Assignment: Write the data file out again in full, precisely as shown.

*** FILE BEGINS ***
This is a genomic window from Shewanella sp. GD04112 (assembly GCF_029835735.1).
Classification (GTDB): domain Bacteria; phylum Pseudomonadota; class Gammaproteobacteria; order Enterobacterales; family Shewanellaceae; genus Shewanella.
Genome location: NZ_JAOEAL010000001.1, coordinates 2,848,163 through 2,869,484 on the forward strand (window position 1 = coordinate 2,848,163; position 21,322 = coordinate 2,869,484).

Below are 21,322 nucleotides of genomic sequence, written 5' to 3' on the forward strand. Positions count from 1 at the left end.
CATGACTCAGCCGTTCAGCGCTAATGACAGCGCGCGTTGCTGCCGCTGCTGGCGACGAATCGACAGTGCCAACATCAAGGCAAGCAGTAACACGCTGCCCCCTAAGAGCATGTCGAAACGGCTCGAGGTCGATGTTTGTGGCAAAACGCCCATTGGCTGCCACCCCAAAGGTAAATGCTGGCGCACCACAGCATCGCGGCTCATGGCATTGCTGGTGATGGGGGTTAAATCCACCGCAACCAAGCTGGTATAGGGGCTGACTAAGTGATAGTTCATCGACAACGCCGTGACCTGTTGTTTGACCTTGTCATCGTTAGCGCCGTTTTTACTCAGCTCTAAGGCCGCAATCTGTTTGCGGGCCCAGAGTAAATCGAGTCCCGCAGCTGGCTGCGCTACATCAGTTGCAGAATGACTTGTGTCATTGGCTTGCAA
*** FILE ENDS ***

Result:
This is a genomic window from Shewanella sp. GD04112 (assembly GCF_029835735.1).
Classification (GTDB): domain Bacteria; phylum Pseudomonadota; class Gammaproteobacteria; order Enterobacterales; family Shewanellaceae; genus Shewanella.
Genome location: NZ_JAOEAL010000001.1, coordinates 2,848,163 through 2,869,484 on the forward strand (window position 1 = coordinate 2,848,163; position 21,322 = coordinate 2,869,484).

Below are 21,322 nucleotides of genomic sequence, written 5' to 3' on the forward strand. Positions count from 1 at the left end.
CATGACTCAGCCGTTCAGCGCTAATGACAGCGCGCGTTGCTGCCGCTGCTGGCGACGAATCGACAGTGCCAACATCAAGGCAAGCAGTAACACGCTGCCCCCTAAGAGCATGTCGAAACGGCTCGAGGTCGATGTTTGTGGCAAAACGCCCATTGGCTGCCACCCCAAAGGTAAATGCTGGCGCACCACAGCATCGCGGCTCATGGCATTGCTGGTGATGGGGGTTAAATCCACCGCAACCAAGCTGGTATAGGGGCTGACTAAGTGATAGTTCATCGACAACGCCGTGACCTGTTGTTTGACCTTGTCATCGTTAGCGCCGTTTTTACTCAGCTCTAAGGCCGCAATCTGTTTGCGGGCCCAGAGTAAATCGAGTCCCGCAGCTGGCTGCGCTACATCAGTTGCAGAATGACTTGTGTCATTGGCTTGCAA